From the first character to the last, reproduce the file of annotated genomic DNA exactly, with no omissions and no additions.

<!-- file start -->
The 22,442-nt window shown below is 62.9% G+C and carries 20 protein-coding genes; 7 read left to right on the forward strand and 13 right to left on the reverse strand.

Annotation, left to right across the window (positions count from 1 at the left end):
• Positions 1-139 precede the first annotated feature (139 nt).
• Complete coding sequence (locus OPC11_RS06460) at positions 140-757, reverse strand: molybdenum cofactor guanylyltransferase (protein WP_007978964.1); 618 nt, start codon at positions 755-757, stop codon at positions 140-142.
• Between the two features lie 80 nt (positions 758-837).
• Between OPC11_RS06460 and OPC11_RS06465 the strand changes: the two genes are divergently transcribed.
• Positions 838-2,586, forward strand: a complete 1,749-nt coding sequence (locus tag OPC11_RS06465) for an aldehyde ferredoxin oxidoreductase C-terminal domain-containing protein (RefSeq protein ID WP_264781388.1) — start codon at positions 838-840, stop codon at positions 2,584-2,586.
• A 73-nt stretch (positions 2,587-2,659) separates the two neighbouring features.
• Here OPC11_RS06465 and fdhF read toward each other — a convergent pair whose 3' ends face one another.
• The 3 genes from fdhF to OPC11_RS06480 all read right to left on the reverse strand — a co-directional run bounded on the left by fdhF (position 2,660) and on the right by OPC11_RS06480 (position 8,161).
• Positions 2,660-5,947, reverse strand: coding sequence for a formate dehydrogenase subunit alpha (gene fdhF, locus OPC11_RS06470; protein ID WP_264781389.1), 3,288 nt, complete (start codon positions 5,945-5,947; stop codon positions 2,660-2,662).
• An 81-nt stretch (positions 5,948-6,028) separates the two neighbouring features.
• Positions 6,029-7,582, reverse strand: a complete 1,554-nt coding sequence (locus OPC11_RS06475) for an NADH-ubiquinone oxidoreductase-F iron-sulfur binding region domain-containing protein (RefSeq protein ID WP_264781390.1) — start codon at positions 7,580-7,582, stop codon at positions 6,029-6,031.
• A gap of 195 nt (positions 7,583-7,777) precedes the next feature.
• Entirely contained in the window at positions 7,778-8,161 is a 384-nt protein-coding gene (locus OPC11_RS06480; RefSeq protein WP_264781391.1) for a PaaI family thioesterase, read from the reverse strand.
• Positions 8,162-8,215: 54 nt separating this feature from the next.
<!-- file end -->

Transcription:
The 22,442-nt window shown below is 62.9% G+C and carries 20 protein-coding genes; 7 read left to right on the forward strand and 13 right to left on the reverse strand.

Annotation, left to right across the window (positions count from 1 at the left end):
• Positions 1-139 precede the first annotated feature (139 nt).
• Complete coding sequence (locus OPC11_RS06460) at positions 140-757, reverse strand: molybdenum cofactor guanylyltransferase (protein WP_007978964.1); 618 nt, start codon at positions 755-757, stop codon at positions 140-142.
• Between the two features lie 80 nt (positions 758-837).
• Between OPC11_RS06460 and OPC11_RS06465 the strand changes: the two genes are divergently transcribed.
• Positions 838-2,586, forward strand: a complete 1,749-nt coding sequence (locus tag OPC11_RS06465) for an aldehyde ferredoxin oxidoreductase C-terminal domain-containing protein (RefSeq protein ID WP_264781388.1) — start codon at positions 838-840, stop codon at positions 2,584-2,586.
• A 73-nt stretch (positions 2,587-2,659) separates the two neighbouring features.
• Here OPC11_RS06465 and fdhF read toward each other — a convergent pair whose 3' ends face one another.
• The 3 genes from fdhF to OPC11_RS06480 all read right to left on the reverse strand — a co-directional run bounded on the left by fdhF (position 2,660) and on the right by OPC11_RS06480 (position 8,161).
• Positions 2,660-5,947, reverse strand: coding sequence for a formate dehydrogenase subunit alpha (gene fdhF, locus OPC11_RS06470; protein ID WP_264781389.1), 3,288 nt, complete (start codon positions 5,945-5,947; stop codon positions 2,660-2,662).
• An 81-nt stretch (positions 5,948-6,028) separates the two neighbouring features.
• Positions 6,029-7,582, reverse strand: a complete 1,554-nt coding sequence (locus OPC11_RS06475) for an NADH-ubiquinone oxidoreductase-F iron-sulfur binding region domain-containing protein (RefSeq protein ID WP_264781390.1) — start codon at positions 7,580-7,582, stop codon at positions 6,029-6,031.
• A gap of 195 nt (positions 7,583-7,777) precedes the next feature.
• Entirely contained in the window at positions 7,778-8,161 is a 384-nt protein-coding gene (locus OPC11_RS06480; RefSeq protein WP_264781391.1) for a PaaI family thioesterase, read from the reverse strand.
• Positions 8,162-8,215: 54 nt separating this feature from the next.